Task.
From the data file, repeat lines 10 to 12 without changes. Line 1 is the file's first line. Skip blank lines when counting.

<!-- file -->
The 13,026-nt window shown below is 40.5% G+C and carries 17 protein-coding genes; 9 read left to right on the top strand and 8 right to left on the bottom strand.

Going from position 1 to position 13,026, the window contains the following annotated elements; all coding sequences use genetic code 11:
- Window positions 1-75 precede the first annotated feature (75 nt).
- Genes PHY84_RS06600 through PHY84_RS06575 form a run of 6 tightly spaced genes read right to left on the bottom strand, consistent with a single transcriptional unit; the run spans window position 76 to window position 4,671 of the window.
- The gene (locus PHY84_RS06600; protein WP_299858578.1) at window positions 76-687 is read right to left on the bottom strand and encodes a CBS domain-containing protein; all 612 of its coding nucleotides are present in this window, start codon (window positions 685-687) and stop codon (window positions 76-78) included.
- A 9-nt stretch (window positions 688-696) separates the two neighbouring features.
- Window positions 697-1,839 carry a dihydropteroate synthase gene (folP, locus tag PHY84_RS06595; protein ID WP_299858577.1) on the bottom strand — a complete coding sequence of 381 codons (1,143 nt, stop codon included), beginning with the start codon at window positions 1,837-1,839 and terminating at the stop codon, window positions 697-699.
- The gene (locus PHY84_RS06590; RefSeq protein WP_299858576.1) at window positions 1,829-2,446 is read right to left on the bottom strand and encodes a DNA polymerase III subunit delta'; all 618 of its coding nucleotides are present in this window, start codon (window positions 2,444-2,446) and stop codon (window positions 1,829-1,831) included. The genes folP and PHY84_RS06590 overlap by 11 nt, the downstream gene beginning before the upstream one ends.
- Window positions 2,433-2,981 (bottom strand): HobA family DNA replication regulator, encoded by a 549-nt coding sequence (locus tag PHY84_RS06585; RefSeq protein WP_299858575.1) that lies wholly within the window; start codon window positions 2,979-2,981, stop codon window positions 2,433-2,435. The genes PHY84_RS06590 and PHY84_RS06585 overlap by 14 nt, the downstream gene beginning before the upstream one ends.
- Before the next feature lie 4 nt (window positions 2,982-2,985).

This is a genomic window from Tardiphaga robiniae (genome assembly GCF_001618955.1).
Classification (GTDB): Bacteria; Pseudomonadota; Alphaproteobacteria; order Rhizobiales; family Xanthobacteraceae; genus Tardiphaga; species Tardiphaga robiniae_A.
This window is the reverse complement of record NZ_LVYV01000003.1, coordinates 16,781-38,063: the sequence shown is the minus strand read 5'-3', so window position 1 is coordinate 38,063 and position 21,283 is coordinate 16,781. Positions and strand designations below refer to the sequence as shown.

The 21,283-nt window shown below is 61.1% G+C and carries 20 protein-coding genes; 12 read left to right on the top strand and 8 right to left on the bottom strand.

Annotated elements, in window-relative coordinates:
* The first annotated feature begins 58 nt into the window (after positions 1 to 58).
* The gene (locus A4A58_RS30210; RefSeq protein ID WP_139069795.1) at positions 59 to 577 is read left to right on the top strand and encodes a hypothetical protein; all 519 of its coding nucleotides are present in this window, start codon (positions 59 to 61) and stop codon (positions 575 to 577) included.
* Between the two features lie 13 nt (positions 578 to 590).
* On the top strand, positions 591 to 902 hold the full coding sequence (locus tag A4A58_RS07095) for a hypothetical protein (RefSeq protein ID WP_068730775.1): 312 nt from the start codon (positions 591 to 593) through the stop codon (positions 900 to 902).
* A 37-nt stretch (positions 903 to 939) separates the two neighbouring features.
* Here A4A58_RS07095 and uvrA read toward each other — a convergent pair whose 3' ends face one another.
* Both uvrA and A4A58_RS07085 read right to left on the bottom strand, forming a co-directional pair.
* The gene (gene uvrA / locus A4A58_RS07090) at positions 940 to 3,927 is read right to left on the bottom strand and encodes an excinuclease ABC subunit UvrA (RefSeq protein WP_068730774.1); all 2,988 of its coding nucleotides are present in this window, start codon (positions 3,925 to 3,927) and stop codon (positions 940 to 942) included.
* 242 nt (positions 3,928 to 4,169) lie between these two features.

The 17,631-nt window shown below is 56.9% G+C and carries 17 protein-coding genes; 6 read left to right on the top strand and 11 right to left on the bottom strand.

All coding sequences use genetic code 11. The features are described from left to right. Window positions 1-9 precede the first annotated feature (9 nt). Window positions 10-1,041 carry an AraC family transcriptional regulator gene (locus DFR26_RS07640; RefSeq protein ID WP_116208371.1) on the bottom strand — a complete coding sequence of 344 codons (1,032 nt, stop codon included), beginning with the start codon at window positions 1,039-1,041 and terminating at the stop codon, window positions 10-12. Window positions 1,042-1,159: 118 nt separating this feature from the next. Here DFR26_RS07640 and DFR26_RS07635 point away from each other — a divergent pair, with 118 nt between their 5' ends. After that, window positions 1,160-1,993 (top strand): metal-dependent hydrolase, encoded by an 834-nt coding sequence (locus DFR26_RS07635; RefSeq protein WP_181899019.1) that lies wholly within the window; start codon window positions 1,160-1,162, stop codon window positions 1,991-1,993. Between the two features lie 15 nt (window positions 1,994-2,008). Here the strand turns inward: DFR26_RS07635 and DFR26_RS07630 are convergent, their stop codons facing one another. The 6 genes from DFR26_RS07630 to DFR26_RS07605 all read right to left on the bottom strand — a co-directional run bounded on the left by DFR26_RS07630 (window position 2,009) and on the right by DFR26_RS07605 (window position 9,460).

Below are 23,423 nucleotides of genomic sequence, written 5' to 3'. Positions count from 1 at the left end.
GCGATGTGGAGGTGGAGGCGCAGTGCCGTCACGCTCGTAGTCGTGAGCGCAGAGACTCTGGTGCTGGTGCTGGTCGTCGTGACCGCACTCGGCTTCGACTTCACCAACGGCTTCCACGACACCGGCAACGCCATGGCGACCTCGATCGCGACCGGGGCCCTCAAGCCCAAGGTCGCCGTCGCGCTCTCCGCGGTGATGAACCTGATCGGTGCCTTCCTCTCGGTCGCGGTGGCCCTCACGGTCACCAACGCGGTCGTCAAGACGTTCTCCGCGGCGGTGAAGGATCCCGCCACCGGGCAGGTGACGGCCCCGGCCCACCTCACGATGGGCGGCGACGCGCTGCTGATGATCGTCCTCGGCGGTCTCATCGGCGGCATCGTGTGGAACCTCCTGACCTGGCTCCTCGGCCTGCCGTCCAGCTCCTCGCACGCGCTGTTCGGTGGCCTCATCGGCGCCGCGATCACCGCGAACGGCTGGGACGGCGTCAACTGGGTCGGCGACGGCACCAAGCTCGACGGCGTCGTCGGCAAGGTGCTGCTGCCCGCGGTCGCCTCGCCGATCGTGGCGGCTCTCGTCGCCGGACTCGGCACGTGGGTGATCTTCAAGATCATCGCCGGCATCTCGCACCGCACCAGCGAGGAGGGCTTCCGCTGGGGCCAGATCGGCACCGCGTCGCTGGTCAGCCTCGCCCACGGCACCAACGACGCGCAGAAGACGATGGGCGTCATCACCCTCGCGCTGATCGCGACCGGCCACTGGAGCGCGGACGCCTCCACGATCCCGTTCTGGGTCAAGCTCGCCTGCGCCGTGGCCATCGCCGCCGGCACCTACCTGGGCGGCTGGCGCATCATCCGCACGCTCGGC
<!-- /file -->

- Before the next feature lie 4 nt (window positions 2,982-2,985).

This is a genomic window from Tardiphaga robiniae (genome assembly GCF_001618955.1).
Classification (GTDB): Bacteria; Pseudomonadota; Alphaproteobacteria; order Rhizobiales; family Xanthobacteraceae; genus Tardiphaga; species Tardiphaga robiniae_A.